By MEAGAN STILP
HOUGHTON - Michigan Technological University brought a taste of Thailand to Houghton during Thai New Year Saturday. Hosted by the Thai Student Association, attendees sampled a dinner of specially selected and prepared Thai food, heard traditional and modern Thai music performed by students and saw dances and even Thai boxing.
"This is a time in Thailand when many people go home to be with their families," said Sorayot Chinkanjanarot, TSA president. The 15 members of the TSA invited those students and families who couldn't make it back to Thailand, as well as community members who have never visited the country, to celebrate the annual event with them - albeit a bit early.
Traditionally celebrated April 14-15, the Michigan Tech celebration was early and missing some of the traditional elements of Thai New Year. Nopparuj Saipong, an emcee for the night, shared some of those experiences in a dinner presentation. One aspect the students were not engaging the audience in was the water festival.
"Usually at this time in Thailand, the temperatures go up to about 100 degrees Fahrenheit," Saipong said. "So you can imagine in 100 degrees Fahrenheit you probably want to do something to cool yourself down and one of the things the people of Thailand do when it's really hot is throw water at each other."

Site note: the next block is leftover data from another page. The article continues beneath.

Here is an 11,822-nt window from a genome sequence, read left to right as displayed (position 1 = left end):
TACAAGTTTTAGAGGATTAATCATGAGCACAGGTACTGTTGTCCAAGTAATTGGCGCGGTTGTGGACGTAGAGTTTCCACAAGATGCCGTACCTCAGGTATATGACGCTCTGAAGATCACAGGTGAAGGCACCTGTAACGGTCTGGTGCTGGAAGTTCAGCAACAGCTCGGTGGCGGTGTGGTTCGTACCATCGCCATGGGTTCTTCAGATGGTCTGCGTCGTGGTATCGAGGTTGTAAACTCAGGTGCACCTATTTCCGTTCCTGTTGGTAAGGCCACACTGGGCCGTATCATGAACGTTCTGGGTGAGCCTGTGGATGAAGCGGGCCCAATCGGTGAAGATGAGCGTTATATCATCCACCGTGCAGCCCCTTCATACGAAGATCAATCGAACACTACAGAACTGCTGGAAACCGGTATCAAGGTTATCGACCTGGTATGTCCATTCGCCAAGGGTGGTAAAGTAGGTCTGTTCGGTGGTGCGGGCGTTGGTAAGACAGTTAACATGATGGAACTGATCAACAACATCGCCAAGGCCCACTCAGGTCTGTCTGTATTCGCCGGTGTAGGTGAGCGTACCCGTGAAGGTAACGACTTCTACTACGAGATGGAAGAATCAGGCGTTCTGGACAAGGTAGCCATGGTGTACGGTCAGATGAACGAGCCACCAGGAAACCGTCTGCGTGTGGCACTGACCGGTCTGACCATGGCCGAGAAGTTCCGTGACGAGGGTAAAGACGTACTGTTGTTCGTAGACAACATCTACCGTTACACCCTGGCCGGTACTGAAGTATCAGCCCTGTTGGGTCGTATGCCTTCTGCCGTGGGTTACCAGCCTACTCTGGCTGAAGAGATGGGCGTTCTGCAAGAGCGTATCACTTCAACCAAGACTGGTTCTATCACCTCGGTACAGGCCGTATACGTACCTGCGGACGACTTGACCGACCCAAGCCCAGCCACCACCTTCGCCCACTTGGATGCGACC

During Thai New Year, people also gather with family and pay respect to elders. People also visit temples as part of the holiday.
Groups of students also presented Thai music, dance and boxing. One group of three dancers performed a candle dance from Northern Thailand.
"The song is neat and slow and we dance with candles. We hold the candles in a glass bowl and there are three people," said Suntara Fueangfung. "I'm from the North of Thailand and the candle dance is actually from my town. We use dance for many reasons - to welcome people, in celebration. It would usually happen at night because you want to see the dance moves and also the candles. Just imagine how beautiful it is."
Throughout the evening members of the TSA shared information about their home country including how the food was prepared, where each piece of music and dance came from and how they represent different aspects of Thai culture. Although celebrating Thai New Year is important to the students, their main goal is to share a bit of their culture with the local community, Chinkanjanarot said.
"We want to share our culture. We want to share something different and we love to share the food and do something that makes people happy. We love to smile - this is the best thing for us," said Chinkanjanarot.